Question:

I have another question for you about marriage.While my wife has never been legally married, she was engaged in the state of South Carolina.I recently discovered a law in South Carolina called breach of promise.Are you familiar with this law? From what I understood from the law was that if a person promises marriage in order to sleep with a woman, but doesn't marry her, it would be considered breach of promise.I've seen others say the law means if a person promises to marry someone, than it is against the law not to do so.Does my wife have to follow the laws of the land and go through with this marriage? In other words, divorce me, and find the man she was engaged to? Did we sinfully enterour marriage together because of this law?

Another question, My wife has obeyed the gospel.However, we both fell away from Christ.I have recently returned to the Lord; however, she has not.I know I need to be patient as the Lord has been with me and my disobedience.The question is how do I treat her? The Lord says not to assoicate or even eat with your brother, but does that apply to a wife?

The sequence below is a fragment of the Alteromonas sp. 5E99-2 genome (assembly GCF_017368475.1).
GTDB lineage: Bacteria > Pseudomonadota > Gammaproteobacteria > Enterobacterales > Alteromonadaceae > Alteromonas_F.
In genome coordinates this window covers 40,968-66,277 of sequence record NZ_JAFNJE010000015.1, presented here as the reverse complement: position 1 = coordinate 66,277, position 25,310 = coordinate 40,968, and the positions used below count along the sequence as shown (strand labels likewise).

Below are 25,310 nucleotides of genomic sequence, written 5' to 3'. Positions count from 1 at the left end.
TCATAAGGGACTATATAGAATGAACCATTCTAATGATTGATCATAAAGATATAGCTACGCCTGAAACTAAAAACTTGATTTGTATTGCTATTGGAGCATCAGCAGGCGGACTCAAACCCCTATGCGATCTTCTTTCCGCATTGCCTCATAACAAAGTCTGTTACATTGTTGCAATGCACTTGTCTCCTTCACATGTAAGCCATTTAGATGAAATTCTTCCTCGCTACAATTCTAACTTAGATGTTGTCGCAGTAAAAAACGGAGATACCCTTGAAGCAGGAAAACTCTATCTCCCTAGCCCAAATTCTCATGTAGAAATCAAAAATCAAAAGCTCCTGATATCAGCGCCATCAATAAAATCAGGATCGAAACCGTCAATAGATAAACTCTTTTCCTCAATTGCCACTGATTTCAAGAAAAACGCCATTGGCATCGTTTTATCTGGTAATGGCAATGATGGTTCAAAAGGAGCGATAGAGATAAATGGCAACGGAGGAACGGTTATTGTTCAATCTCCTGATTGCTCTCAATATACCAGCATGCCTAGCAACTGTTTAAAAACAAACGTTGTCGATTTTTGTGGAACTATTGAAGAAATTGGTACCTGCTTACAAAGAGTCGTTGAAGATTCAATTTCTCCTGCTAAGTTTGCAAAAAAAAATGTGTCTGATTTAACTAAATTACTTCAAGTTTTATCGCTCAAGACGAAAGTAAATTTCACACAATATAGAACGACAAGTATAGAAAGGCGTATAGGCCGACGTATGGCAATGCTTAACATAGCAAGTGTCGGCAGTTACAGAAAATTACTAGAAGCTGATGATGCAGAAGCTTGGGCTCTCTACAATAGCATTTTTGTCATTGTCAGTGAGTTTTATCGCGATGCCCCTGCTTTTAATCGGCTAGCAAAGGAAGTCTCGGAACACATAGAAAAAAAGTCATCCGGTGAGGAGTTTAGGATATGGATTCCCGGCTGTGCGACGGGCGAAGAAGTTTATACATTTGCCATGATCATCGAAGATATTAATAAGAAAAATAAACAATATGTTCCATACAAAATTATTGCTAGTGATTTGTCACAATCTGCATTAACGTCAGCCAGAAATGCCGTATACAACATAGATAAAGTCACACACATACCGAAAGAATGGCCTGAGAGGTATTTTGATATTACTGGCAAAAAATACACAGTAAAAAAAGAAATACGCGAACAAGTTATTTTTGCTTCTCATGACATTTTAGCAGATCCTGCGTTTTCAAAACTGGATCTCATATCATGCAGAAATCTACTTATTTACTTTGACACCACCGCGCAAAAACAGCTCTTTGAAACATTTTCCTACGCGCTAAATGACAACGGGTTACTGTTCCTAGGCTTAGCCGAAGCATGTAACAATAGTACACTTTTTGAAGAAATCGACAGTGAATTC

Any information you return is appreciated.


Answer:

A promise to marry or a reasonable expectation of getting married is not the same as an actual marriage. A marriage is a covenant made to God before witnesses. "Yet she is your companion and your wife by covenant" (Malachi 2:14).

From what I found, many states have repealed their Breach of Promise to Marry laws. I could not find such a law in South Carolina. The law is considered antiquated because of modern-day acceptance of pre-marital sex and is almost never enforced, even in the states that still have it on their books. The cases that do exist usually involve one party making a significant financial commitment because of an expectation to marry. The suit is to recover loses because the marriage did not take place. A breach of promise suit has nothing to do with forcing a marriage to take place.

In regards to your wife, you treat her as your wife. Withdrawal severs the ties a person has with members of the church, but people have other ties than just religious ones. See: Are there exceptions to withdrawal?